“It’s clearly un-American to take kids away from loving families,” says Rinku Sen, president and executive director of ARC. “It should give Americans real pause about what we’re engaged in. We need to take a very hard look at these policies and practices.”

Hispanics make up the majority of undocumented immigrants in the United States and, as a result, children of color born to parents from poor countries in Latin and Central America and the Caribbean are affected disproportionally.

What’s clear, say immigrant advocates, is that racial bias toward Latinos and other people of color play a significant role in separating children from parents and relatives.

Read entire story at Nation of Change.

America’s Backbone

Raphael and Enedina are true Americans. They have lived in California for most of their lives and raised five wonderful children, who are all excellent students or have graduated and are now working themselves. Raphael has labored long hours in the strawberry fields, picking the delicious fruit we take for granted in this part of the world. Enedina, in spite of numerous health problems, has worked at home raising the children.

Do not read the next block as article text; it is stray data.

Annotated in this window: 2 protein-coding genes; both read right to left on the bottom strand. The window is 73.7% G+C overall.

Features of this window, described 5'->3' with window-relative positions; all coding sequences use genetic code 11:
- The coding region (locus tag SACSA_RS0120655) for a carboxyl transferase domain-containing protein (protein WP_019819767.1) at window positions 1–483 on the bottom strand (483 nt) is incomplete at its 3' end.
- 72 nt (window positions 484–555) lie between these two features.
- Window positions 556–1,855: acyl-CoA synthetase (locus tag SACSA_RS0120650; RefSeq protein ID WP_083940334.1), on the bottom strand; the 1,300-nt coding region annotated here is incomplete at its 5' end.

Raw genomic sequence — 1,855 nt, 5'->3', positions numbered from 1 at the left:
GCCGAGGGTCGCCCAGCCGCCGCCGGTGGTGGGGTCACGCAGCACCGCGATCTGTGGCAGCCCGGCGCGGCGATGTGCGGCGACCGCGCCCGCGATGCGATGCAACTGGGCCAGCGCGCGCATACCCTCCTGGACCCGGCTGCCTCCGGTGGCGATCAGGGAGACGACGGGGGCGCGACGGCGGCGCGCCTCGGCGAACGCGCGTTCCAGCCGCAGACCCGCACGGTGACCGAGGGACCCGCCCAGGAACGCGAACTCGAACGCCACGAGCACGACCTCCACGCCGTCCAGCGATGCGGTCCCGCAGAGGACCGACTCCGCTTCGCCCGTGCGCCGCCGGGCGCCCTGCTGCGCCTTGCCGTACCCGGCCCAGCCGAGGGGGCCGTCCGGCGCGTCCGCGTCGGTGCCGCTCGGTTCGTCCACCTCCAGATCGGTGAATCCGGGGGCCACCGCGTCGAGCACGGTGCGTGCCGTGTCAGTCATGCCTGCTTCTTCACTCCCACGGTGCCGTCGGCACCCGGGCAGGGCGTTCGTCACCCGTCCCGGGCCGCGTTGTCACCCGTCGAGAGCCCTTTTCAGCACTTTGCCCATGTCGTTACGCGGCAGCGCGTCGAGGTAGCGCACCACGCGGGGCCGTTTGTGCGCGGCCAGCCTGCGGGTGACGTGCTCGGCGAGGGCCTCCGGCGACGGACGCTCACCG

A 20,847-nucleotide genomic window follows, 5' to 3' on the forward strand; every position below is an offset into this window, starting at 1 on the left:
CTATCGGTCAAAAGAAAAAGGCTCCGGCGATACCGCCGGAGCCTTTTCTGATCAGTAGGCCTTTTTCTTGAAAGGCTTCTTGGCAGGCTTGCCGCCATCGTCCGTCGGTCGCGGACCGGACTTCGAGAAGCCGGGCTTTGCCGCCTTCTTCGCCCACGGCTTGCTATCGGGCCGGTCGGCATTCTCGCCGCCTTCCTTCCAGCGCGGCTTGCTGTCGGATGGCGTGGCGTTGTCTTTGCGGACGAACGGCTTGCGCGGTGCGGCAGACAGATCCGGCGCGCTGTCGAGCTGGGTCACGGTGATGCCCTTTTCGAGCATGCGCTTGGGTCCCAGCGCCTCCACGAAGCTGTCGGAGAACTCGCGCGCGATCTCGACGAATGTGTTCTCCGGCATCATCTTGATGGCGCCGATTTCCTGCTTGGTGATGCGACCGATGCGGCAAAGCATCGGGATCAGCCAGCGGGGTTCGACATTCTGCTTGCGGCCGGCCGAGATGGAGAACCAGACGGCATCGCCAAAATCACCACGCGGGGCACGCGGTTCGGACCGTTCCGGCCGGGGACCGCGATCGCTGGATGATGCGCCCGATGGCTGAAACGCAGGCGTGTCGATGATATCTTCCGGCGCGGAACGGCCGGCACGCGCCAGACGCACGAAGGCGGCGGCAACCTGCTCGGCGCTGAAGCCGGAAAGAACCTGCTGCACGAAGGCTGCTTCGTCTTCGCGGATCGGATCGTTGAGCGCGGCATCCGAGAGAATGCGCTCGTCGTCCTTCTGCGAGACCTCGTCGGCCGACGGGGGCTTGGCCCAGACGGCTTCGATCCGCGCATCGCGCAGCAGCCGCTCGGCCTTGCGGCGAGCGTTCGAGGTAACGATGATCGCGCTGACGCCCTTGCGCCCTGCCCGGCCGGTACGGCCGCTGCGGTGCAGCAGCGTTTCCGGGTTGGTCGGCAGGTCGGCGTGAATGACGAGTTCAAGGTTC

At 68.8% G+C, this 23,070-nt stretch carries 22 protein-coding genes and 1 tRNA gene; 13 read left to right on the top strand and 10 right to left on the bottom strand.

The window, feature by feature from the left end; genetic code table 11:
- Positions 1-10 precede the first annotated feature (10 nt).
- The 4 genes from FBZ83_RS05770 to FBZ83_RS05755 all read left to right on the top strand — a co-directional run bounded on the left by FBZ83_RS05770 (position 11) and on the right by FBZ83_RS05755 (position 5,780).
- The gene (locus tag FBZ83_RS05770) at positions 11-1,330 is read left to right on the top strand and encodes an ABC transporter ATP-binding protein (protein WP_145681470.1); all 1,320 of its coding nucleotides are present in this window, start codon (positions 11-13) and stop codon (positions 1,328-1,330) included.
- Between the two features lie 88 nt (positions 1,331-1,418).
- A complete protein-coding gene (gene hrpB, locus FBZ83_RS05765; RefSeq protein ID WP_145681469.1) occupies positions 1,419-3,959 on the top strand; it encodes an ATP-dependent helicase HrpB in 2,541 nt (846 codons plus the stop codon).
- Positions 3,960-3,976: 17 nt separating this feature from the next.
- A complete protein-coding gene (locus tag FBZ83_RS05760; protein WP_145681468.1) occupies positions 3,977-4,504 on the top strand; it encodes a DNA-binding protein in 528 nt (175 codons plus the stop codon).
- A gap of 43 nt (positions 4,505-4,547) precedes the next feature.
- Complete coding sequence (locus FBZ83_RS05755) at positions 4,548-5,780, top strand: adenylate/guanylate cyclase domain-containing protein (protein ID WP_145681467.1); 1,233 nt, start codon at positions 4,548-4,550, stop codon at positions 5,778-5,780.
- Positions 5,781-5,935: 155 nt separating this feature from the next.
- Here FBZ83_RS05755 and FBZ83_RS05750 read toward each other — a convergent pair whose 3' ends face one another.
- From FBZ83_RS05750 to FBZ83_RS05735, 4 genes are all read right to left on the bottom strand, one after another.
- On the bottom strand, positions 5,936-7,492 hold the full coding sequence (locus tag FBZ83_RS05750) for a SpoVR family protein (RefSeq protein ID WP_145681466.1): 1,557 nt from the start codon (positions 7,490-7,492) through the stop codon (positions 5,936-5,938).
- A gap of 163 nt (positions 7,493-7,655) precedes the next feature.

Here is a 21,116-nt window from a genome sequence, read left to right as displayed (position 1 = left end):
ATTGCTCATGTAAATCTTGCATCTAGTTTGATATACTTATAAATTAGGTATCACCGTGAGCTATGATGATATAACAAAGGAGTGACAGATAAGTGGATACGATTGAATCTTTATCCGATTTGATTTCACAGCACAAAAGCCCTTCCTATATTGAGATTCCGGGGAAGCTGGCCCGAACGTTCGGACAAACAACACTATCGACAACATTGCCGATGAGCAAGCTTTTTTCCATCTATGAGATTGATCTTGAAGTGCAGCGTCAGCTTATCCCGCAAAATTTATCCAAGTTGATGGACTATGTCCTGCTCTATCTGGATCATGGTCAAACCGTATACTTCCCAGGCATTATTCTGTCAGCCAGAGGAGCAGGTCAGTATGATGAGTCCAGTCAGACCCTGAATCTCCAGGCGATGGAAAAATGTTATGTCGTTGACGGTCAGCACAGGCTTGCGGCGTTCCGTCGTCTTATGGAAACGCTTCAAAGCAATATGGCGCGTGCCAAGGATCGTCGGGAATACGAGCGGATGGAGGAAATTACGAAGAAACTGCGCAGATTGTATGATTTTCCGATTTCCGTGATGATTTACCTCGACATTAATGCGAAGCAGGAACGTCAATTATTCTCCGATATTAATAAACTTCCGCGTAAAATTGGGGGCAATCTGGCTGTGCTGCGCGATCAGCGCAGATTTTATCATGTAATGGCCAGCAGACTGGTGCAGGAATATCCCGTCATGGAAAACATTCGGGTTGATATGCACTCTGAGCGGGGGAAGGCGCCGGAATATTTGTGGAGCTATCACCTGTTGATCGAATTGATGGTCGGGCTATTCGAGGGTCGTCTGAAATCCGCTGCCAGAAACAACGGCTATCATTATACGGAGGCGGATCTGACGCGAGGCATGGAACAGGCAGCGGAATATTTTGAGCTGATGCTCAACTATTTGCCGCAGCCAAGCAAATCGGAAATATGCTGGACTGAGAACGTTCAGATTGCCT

This family is like countless others who have immigrated to this country, dug deep roots and made a better life for their children. They are also unlike most of us who were born here. In the midst of everything else they have done to survive, they have also been studying English and practicing to take their exams to become US citizens, which is not an easy task by any stretch of the imagination.

I can attest to the painful experience of trying to learn another language as an adult, let alone another country’s history and government. I took Spanish in High School. I took Spanish in College. I attended a class at the Santa Cruz Adult School. I listened to tapes and tried speaking with Spanish-speaking friends. All these attempts ended in dismal failure. Other than rudimentary Spanish, I still can not retain or speak the language.